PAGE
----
On Thursday, November 14, join The Phillips Collection and the University of Maryland for “Artists of Conscience: Veterans, Art & Wellness,” a conversations about the impact that art and art therapies can have on the lives of veterans with post-traumatic stress disorder (PTSD), traumatic-brain injury (TBI), and other combat-related psychological health conditions.
Army Sgt. Zach Herrick, Purple Heart Recipient and Founder of American Heroes HeART, is one of the speakers. He shares with us how art has helped him recover and heal from his trauma.
Walk us through your thought process in starting American Heroes HeART.
It was simple: I wanted to give back to the veteran community that has helped me through my recovery. Through the creative arts, I wanted to encourage other veterans to try something out of their comfort zone. On June 25, 2011, I was shot in the face in Afghanistan. After getting injured, during my recovery at Walter Reed, art became a major factor in my rehabilitation. I soon discovered a new and unique form of art called Explosive Art or Infantry Art, created with paint cannons. This helped project mine and other’s emotions onto the canvas. The externalization of emotion, controlled distance creation and a visual trauma narrative enables us to take control: each painting is as unique as the story of the veteran who created it.
During your rehabilitation, were you surprised that making art was a part of your recovery?
I was surprised that it worked for me. I wouldn’t say that I have any natural ability in the conventional sense—I think that I’m more of a wellness artist. However, I have gotten so much out of art and now understand that you need to have 360-degree awareness. I knew early on in my recovery that I couldn’t use the same tools that I did as a War-fighter in Afghanistan to help me heal (rucking, shooting, even combatives), as those don’t really translate as well as art, meditation, or yoga. Even just understanding that helped me recover.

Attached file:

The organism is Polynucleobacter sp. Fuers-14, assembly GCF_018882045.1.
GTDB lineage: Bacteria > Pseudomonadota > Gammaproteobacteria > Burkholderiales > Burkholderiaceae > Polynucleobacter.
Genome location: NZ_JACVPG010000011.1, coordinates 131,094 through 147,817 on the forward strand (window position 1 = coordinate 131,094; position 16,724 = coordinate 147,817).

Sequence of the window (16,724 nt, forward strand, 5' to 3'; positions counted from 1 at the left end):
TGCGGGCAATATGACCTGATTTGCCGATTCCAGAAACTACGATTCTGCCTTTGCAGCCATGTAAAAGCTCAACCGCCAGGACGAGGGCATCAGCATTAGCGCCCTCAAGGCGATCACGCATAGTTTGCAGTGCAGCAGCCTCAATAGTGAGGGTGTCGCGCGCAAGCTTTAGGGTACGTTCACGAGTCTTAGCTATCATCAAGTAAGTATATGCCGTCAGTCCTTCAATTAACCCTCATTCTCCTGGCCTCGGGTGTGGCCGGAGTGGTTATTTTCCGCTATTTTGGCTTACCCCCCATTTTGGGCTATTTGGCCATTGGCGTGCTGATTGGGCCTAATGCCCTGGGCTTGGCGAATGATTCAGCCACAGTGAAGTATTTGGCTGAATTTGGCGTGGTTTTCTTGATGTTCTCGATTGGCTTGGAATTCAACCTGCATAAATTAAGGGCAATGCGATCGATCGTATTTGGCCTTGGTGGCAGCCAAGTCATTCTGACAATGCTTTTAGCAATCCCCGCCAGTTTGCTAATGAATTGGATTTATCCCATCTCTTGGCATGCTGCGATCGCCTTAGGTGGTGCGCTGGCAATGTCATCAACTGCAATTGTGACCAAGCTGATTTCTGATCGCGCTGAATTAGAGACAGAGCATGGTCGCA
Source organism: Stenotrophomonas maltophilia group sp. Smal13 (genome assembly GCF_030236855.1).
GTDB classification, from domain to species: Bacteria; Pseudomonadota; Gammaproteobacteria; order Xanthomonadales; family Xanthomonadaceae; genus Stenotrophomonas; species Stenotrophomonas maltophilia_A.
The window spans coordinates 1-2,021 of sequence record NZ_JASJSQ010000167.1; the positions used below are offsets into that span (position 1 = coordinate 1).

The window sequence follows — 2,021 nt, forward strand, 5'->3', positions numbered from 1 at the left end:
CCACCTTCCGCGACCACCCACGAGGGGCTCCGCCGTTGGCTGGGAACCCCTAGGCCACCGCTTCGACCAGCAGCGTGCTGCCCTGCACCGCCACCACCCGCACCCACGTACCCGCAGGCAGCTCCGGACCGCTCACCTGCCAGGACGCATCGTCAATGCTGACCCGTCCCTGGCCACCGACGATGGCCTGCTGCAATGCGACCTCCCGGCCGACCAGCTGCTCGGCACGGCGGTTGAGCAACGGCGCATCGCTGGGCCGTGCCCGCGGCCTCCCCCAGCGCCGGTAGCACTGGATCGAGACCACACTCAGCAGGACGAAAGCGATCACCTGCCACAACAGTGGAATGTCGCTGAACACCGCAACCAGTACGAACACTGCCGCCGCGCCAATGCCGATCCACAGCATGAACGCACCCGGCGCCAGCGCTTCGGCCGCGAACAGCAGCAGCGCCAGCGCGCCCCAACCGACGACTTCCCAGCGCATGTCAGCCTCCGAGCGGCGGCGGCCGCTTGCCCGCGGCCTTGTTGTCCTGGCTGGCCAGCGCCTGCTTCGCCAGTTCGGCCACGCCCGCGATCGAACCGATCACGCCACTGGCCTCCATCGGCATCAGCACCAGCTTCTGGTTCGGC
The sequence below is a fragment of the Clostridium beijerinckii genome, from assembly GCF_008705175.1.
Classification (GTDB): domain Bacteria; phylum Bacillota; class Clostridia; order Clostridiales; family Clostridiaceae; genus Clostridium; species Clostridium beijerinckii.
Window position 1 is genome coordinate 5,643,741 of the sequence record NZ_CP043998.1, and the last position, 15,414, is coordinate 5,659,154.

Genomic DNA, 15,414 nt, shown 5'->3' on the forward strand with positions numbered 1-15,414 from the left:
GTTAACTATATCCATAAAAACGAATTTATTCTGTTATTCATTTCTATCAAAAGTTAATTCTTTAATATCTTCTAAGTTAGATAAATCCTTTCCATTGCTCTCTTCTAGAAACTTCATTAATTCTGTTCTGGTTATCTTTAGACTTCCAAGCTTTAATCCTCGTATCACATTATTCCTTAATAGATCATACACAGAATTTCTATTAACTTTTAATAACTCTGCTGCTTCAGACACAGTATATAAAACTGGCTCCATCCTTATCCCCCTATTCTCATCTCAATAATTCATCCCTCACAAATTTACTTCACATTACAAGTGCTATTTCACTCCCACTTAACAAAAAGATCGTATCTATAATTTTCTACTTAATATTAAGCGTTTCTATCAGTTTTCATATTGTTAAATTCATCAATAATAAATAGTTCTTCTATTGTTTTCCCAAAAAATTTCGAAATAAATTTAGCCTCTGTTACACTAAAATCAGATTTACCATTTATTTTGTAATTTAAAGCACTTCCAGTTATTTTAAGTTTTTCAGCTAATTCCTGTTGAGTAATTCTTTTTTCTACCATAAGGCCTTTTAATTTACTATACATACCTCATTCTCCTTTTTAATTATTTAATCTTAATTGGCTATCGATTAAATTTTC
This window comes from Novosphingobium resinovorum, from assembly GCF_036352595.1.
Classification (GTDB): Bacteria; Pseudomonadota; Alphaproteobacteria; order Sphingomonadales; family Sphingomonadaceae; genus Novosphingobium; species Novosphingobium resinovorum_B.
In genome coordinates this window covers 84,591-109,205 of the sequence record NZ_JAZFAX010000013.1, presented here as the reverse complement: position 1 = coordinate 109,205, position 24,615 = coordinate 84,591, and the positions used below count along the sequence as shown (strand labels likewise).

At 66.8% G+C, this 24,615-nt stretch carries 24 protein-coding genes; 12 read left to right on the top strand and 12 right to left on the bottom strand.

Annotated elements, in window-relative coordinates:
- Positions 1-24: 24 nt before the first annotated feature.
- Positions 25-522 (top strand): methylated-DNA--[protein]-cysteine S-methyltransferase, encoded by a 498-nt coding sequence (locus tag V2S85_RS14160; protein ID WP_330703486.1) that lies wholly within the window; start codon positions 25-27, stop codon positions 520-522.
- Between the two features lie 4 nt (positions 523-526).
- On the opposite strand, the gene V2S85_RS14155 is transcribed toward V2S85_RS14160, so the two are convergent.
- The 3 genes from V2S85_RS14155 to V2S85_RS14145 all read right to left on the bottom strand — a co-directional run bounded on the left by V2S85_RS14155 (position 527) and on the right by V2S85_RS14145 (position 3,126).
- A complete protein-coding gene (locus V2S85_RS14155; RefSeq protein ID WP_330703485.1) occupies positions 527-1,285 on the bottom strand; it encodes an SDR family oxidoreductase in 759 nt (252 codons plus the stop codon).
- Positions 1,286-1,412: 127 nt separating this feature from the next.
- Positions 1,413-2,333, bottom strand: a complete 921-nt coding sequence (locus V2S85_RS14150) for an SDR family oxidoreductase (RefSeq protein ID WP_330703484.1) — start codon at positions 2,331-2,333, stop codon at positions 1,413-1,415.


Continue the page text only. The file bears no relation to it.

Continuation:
What would you tell a veteran that is hesitant to the benefits of art therapy?
Just try it, you have nothing to lose and all to gain. I wouldn’t say it’s for everyone, just like any other therapy. I think it depends on what you’re seeking to get out of it and where you are in your recovery process, that may play a big role. Also, don’t be afraid to try something new that could possibly benefit you—I think as combat-wounded veterans, we often get categorized or stereotyped as this gun happy, tobacco spitting, glasses wearing, angry bearded man, but we’re much more than just “America’s War-fighter.”
Why abstract art?
To me, abstract art is a way to express emotion without the limitations of reality. It can serve as a good way for someone to interpret what’s going on inside their soul without having to attempt to represent an accurate portrayal of visual reality; instead, we can use shapes and colors. I think it’s perfect for someone like me and the veterans I want to engage with. Also, there is something about abstract art that feels less threatening than having to draw a straight line.
What do you hope to accomplish at this forum? What message are you trying to get out there?
I want to get the word out about what we do, how we do it, and the importance of why we do it. Some say that beauty is in the eye of the beholder; well, I want people to see how something that caused so much damage can be repurposed, that it can be flipped on its head and used for good and beauty. I want people to rethink what art and exposure therapy is and what it means to them. I want to start a dialogue of what that therapy looks like in different settings with different people.
In the past, art therapy researchers have found correlations between the level of trauma a veteran reports and the subject of what they create (through the medium of masks). What trends do you see in the art veterans create with you and their trauma?
As someone who made one of those masks I think most veterans express a lot of pain, darkness, and sometimes hopelessness—the mask could be their true face. Similar to when we create Explosive Art, people tend to pick dark colors: black, dark red, orange, grey, sometimes a splash of white for hope mixed in the gunpowder. The colors let you see and hear their raw emotions. Trauma is trauma and I think there is a misconception that we put some veterans over others, but everybody carries their own form of demons. Ranking it is not good and a healthier prospective outlook might show a better balance.
Join us on November 14 to hear from Zach Herrick and other veterans on the healing powers of art.